But de Blasio in 2014 bet on the wrong horse in the legislative elections last year, actively seeking to help flip the Senate to Democratic control.

Earlier this month, the mayor traveled to Albany to personally lobby on the mayoral control issue. He came away visibly frustrated with the lack secure commitments from lawmakers.

Now de Blasio will need Senate Republicans to back mayoral control the same year their thin-majority is once again on the line in a presidential election year that tends to draw out more Democrats.

The mayor — whose sights lately have been on national issues — may not necessarily be sidelined from the 2016 elections in the state Legislature. At the same time, Senate Republicans could very well lose the majority due to the simple math of a tide of Democratic voters.

The paltry extension was also backed by de Blasio’s political frenemy Gov. Andrew Cuomo, who only 13 months ago received a boost from the mayor in order to receive the endorsement of the Working Families Party.

Cuomo, at a news conference, said the 12-month extension was the best that could be done.

Cuomo To Stay In Albany Tonight

Gov. Andrew Cuomo was scheduled to appear at a fundraiser this evening in New York City, but now his office this afternoon says he will stay in Albany to hash out the end of session issues.

“The Governor will be in Albany this evening continuing to work to resolve rent regulations and other remaining open issues,” tweeted Cuomo spokeswoman Melissa DeRosa.

“The Gov has said that until rent regulations are resolved he will call the leg back for special session every day,” she added.

The acknowledgement that Cuomo will stay at the Capitol tonight comes after lawmakers in both the Assembly and Senate on Thursday afternoon said the negotiations remain in a fluid state and no deal on a range of unsettled issues has been finalized.

Cuomo has been largely out of public view since Sunday, when he appeared in Yonkers to announce a fund for struggling school districts.

Rent control regulations for New York City and the surrounding counties lapsed on Monday after Cuomo and state lawmakers failed to reach an agreement to keep them going.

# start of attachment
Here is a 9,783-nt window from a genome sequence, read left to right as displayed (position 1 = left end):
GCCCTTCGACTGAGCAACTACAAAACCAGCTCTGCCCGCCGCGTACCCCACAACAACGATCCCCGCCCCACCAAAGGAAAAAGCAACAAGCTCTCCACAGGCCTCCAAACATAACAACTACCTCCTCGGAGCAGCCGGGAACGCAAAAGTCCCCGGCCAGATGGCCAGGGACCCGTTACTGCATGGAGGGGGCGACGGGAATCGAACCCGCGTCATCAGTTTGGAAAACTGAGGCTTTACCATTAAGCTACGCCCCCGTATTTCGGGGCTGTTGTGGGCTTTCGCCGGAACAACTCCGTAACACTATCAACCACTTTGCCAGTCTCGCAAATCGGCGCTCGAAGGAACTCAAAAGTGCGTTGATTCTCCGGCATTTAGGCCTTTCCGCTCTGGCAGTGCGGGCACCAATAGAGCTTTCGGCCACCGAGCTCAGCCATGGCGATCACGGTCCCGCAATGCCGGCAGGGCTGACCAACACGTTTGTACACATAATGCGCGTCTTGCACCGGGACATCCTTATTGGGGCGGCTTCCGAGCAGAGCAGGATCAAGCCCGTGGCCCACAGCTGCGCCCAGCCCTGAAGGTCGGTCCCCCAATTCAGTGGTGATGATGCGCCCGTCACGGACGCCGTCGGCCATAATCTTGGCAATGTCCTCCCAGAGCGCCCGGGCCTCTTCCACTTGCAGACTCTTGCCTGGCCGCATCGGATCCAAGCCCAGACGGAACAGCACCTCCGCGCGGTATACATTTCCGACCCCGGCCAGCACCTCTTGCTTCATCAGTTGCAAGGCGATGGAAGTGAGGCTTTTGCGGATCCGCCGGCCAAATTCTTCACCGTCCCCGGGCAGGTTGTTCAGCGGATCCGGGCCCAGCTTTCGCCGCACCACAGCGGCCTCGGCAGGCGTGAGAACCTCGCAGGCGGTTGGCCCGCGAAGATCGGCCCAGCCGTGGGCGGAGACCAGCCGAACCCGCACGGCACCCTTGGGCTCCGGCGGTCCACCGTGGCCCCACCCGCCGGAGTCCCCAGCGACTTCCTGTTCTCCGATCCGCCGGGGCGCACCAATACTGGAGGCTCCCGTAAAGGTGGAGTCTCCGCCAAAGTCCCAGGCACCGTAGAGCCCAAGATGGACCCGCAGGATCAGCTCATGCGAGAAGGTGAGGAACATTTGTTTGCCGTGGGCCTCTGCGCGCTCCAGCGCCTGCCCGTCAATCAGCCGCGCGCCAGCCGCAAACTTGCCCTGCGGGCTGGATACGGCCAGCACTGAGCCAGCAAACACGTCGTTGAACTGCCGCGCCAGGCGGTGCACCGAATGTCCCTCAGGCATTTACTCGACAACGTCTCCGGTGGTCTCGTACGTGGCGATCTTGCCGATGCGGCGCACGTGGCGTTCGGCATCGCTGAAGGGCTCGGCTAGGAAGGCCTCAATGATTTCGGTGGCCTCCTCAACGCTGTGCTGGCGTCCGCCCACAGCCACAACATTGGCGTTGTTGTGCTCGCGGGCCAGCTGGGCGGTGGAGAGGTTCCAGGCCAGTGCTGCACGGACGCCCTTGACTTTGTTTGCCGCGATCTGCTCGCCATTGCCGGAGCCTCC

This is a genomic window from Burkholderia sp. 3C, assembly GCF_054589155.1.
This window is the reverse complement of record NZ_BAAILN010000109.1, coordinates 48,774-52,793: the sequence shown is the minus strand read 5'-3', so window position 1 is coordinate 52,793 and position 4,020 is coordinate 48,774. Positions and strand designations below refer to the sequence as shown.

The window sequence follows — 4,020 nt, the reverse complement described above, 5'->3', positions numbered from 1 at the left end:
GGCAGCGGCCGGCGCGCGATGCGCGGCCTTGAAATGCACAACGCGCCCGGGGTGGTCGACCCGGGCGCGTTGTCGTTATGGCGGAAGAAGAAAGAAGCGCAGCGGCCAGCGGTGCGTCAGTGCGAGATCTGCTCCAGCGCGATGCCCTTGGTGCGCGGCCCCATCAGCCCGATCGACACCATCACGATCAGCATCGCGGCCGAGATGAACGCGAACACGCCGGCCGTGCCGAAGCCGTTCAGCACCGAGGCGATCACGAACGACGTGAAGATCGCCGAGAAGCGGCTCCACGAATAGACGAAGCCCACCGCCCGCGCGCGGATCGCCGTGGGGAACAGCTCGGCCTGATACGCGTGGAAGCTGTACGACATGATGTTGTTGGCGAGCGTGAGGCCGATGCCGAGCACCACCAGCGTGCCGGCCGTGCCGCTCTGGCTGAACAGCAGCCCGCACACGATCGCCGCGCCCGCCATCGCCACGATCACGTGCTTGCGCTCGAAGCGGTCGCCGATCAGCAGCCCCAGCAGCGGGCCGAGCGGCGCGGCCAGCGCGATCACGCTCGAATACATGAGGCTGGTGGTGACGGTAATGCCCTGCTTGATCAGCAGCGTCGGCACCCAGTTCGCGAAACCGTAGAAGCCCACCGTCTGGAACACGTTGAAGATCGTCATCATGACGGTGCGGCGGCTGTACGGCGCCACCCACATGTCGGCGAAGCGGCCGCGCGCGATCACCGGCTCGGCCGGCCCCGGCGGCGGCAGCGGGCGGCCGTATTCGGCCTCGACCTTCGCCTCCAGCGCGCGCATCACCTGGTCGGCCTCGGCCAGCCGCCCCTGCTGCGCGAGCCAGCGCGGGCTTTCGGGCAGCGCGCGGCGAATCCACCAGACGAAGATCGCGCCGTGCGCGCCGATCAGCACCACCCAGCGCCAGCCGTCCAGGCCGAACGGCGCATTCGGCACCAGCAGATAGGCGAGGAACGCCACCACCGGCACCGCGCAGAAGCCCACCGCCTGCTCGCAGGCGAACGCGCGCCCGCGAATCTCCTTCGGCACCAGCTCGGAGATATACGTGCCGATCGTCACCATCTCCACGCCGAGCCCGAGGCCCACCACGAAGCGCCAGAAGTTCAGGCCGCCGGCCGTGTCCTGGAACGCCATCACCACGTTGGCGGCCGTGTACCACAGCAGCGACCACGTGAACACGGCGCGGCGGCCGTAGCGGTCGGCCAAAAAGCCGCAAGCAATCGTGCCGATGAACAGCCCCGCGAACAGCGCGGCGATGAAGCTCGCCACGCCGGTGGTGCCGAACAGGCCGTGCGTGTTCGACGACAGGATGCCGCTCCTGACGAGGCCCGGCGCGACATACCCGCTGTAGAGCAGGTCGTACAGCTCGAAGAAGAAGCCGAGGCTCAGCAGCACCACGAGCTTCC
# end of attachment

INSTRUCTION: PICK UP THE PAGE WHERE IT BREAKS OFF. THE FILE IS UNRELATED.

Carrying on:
Senate Republicans are seeking verification requirements for income and primary residency, while Assembly Democrats want an end to vacancy decontrol.

Cuomo has linked an extension of stronger rent control regulations to the creation of a tax credit designed to encourage donations to public schools and scholarship programs for private schools.

The GOP conference in the state Senate met for nearly two hours on Thursday afternoon, but lawmakers emerged to say little about the state of the talks.

“Not much has changed,” said Sen. Michael Razenhofer. “The hold up is there’s no agreement on a lot of the outstanding issues.”

Asked about whether the Senate will be in town on Friday, Razenhofer wouldn’t say.

“I expect to be here for the rest of the day and we’ll see how things go for the rest of the day,” he said.

Added Sen. Kathy Marchione: “From what I’ve just heard, we’re still in conversation and we’re working toward getting it resolved.”

‘Getting Nowhere Fast’

From the Morning Memo:

Today is, ostensibly, the final day of the legislative session, at least according to the calendar.

It appears likely, however, that lawmakers will remain at the Capitol through the week as key issues such as rent control regulations, mayoral control of New York City schools and the 421a tax abatement are yet to be locked down.

At the same time, issues with no expiration date are yet to be sorted out: The education tax credit remains in the talks, while some state lawmakers continue to hold out hope for a compromise on juvenile justice reform.

“I expect there will be continued discussions until we leave here. I don’t know if we’ll get there, but we’re trying very hard and some folks in the Senate are trying very hard,” Assemblyman Joe Lentol, a Brooklyn lawmaker, said of the juvenile justice talks.

But the pace of progress in talks with two rookie legislative leaders and a governor with waning popularity has been slow.

Assembly Housing Committee Chairman Keith Wright summed up the current state of the negotiations in a statement released at around 10:30 on Tuesday night, saying state officials are “getting nowhere fast” with the talks on rent control.